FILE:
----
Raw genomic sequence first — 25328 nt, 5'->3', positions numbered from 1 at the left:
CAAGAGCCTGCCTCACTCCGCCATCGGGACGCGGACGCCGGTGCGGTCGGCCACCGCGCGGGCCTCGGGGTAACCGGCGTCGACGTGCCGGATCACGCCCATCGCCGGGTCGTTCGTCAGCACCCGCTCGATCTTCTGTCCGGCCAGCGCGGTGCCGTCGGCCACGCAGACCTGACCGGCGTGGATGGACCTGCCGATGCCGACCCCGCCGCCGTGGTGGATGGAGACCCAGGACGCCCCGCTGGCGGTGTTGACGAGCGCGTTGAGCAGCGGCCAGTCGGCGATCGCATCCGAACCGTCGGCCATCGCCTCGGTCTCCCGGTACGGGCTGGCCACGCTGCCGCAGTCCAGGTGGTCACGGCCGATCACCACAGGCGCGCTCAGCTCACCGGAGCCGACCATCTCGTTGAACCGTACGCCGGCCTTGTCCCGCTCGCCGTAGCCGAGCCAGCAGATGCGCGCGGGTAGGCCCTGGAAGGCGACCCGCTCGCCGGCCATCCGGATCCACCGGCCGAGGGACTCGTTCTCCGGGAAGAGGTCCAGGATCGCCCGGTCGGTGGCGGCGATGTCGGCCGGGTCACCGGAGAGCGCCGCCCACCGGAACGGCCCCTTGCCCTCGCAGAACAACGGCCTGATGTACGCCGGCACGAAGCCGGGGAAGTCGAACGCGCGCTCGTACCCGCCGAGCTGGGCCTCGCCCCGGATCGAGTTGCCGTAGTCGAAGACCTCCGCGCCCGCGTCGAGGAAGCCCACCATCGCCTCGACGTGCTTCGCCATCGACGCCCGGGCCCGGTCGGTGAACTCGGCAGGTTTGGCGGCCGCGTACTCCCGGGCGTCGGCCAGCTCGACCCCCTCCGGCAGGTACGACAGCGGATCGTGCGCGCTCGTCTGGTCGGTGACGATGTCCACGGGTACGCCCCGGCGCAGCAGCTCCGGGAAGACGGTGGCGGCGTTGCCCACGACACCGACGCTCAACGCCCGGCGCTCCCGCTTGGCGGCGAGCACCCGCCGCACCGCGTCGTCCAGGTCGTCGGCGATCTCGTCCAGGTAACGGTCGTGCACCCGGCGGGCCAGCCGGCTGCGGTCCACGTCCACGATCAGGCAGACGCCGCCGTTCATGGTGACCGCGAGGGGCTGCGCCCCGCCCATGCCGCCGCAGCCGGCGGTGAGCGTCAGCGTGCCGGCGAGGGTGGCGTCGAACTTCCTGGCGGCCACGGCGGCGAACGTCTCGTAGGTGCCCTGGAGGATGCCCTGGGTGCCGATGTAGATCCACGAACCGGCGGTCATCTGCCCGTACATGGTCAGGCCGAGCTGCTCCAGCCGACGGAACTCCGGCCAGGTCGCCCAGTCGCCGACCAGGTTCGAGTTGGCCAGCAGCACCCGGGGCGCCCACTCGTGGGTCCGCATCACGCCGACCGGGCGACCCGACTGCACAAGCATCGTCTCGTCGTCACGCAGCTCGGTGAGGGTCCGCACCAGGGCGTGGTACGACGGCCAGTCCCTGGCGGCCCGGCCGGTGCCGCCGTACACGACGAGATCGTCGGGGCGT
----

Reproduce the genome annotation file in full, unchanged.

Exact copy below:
Raw genomic sequence first — 25328 nt, 5'->3', positions numbered from 1 at the left:
CAAGAGCCTGCCTCACTCCGCCATCGGGACGCGGACGCCGGTGCGGTCGGCCACCGCGCGGGCCTCGGGGTAACCGGCGTCGACGTGCCGGATCACGCCCATCGCCGGGTCGTTCGTCAGCACCCGCTCGATCTTCTGTCCGGCCAGCGCGGTGCCGTCGGCCACGCAGACCTGACCGGCGTGGATGGACCTGCCGATGCCGACCCCGCCGCCGTGGTGGATGGAGACCCAGGACGCCCCGCTGGCGGTGTTGACGAGCGCGTTGAGCAGCGGCCAGTCGGCGATCGCATCCGAACCGTCGGCCATCGCCTCGGTCTCCCGGTACGGGCTGGCCACGCTGCCGCAGTCCAGGTGGTCACGGCCGATCACCACAGGCGCGCTCAGCTCACCGGAGCCGACCATCTCGTTGAACCGTACGCCGGCCTTGTCCCGCTCGCCGTAGCCGAGCCAGCAGATGCGCGCGGGTAGGCCCTGGAAGGCGACCCGCTCGCCGGCCATCCGGATCCACCGGCCGAGGGACTCGTTCTCCGGGAAGAGGTCCAGGATCGCCCGGTCGGTGGCGGCGATGTCGGCCGGGTCACCGGAGAGCGCCGCCCACCGGAACGGCCCCTTGCCCTCGCAGAACAACGGCCTGATGTACGCCGGCACGAAGCCGGGGAAGTCGAACGCGCGCTCGTACCCGCCGAGCTGGGCCTCGCCCCGGATCGAGTTGCCGTAGTCGAAGACCTCCGCGCCCGCGTCGAGGAAGCCCACCATCGCCTCGACGTGCTTCGCCATCGACGCCCGGGCCCGGTCGGTGAACTCGGCAGGTTTGGCGGCCGCGTACTCCCGGGCGTCGGCCAGCTCGACCCCCTCCGGCAGGTACGACAGCGGATCGTGCGCGCTCGTCTGGTCGGTGACGATGTCCACGGGTACGCCCCGGCGCAGCAGCTCCGGGAAGACGGTGGCGGCGTTGCCCACGACACCGACGCTCAACGCCCGGCGCTCCCGCTTGGCGGCGAGCACCCGCCGCACCGCGTCGTCCAGGTCGTCGGCGATCTCGTCCAGGTAACGGTCGTGCACCCGGCGGGCCAGCCGGCTGCGGTCCACGTCCACGATCAGGCAGACGCCGCCGTTCATGGTGACCGCGAGGGGCTGCGCCCCGCCCATGCCGCCGCAGCCGGCGGTGAGCGTCAGCGTGCCGGCGAGGGTGGCGTCGAACTTCCTGGCGGCCACGGCGGCGAACGTCTCGTAGGTGCCCTGGAGGATGCCCTGGGTGCCGATGTAGATCCACGAACCGGCGGTCATCTGCCCGTACATGGTCAGGCCGAGCTGCTCCAGCCGACGGAACTCCGGCCAGGTCGCCCAGTCGCCGACCAGGTTCGAGTTGGCCAGCAGCACCCGGGGCGCCCACTCGTGGGTCCGCATCACGCCGACCGGGCGACCCGACTGCACAAGCATCGTCTCGTCGTCACGCAGCTCGGTGAGGGTCCGCACCAGGGCGTGGTACGACGGCCAGTCCCTGGCGGCCCGGCCGGTGCCGCCGTACACGACGAGATCGTCGGGGCGT